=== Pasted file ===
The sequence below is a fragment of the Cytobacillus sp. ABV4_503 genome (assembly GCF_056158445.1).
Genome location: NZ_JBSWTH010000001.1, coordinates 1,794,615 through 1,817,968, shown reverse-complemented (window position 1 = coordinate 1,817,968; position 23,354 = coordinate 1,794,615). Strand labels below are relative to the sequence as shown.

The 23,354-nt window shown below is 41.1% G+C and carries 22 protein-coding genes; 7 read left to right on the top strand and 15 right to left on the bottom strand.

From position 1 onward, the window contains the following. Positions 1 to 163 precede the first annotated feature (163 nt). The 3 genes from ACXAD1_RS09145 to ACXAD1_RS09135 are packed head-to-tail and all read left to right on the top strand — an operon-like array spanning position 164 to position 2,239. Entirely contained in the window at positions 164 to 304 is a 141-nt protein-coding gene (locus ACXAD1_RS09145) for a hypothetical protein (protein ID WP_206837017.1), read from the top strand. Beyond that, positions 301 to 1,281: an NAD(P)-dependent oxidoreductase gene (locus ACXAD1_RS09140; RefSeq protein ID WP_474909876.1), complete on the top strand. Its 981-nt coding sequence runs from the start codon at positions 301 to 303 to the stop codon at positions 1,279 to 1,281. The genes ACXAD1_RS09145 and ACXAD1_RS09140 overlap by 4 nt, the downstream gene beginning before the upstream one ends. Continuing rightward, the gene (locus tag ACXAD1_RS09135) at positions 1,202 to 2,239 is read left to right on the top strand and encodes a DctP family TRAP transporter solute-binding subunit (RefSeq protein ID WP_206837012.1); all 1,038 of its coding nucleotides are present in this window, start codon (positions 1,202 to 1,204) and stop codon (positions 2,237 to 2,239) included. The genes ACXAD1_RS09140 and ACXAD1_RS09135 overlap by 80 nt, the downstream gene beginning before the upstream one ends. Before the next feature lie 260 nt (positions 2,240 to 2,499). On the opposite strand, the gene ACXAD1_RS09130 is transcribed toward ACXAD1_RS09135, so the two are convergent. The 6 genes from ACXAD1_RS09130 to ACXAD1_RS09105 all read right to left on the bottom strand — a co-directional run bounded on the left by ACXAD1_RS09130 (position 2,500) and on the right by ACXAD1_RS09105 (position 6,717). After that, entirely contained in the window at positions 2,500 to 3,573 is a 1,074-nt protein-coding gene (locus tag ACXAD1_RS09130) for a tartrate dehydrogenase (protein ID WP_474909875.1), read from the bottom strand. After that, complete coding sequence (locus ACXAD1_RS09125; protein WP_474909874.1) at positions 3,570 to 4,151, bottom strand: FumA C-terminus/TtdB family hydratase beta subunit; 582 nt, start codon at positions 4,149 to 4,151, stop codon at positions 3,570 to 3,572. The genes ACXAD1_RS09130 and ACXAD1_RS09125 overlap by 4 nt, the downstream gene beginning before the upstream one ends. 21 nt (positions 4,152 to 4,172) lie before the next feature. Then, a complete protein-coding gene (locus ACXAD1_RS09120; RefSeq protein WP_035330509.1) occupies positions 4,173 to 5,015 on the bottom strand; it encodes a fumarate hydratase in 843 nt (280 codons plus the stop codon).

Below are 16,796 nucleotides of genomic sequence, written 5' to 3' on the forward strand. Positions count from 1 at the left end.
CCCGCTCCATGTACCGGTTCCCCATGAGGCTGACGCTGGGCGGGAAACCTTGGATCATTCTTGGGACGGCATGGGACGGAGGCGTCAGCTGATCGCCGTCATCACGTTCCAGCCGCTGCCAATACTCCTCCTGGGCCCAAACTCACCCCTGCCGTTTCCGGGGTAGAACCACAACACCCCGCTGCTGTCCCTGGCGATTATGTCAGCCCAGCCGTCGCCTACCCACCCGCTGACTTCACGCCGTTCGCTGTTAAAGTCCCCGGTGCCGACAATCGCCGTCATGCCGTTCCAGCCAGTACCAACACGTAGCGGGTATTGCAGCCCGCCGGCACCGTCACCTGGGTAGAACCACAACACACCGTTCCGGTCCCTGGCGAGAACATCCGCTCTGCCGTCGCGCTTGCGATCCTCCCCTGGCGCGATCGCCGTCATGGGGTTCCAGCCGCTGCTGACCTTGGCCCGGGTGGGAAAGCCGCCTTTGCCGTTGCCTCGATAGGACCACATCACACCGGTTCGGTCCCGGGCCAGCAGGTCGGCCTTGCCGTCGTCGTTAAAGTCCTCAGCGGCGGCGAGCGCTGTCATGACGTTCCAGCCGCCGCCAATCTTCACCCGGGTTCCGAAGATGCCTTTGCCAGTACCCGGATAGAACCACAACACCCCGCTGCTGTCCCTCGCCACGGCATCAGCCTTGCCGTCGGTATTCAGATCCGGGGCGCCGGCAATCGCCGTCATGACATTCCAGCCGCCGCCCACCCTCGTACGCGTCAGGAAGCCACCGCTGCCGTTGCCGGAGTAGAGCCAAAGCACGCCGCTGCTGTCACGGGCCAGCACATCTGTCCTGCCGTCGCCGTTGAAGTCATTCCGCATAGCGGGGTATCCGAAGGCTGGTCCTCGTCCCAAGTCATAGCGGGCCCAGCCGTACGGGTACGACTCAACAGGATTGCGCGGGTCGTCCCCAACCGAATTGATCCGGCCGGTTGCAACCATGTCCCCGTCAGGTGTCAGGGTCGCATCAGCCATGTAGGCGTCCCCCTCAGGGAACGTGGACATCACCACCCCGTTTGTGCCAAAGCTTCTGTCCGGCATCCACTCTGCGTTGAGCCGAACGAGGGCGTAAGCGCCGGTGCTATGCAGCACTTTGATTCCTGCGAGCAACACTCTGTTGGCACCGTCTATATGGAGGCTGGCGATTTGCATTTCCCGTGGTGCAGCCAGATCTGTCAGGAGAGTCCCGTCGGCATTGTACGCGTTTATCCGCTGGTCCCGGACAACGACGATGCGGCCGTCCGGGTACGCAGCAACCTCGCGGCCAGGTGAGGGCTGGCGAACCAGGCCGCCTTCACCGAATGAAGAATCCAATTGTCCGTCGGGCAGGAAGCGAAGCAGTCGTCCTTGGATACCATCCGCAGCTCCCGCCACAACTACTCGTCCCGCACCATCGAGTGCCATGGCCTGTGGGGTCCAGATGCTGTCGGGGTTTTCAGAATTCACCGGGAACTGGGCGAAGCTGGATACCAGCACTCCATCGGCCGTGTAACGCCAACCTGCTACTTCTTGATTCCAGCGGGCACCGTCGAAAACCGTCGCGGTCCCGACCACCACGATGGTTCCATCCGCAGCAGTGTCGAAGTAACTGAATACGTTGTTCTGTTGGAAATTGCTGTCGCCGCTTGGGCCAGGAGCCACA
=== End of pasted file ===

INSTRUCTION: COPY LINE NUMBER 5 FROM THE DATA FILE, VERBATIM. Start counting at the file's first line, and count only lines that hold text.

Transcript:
Below are 16,796 nucleotides of genomic sequence, written 5' to 3' on the forward strand. Positions count from 1 at the left end.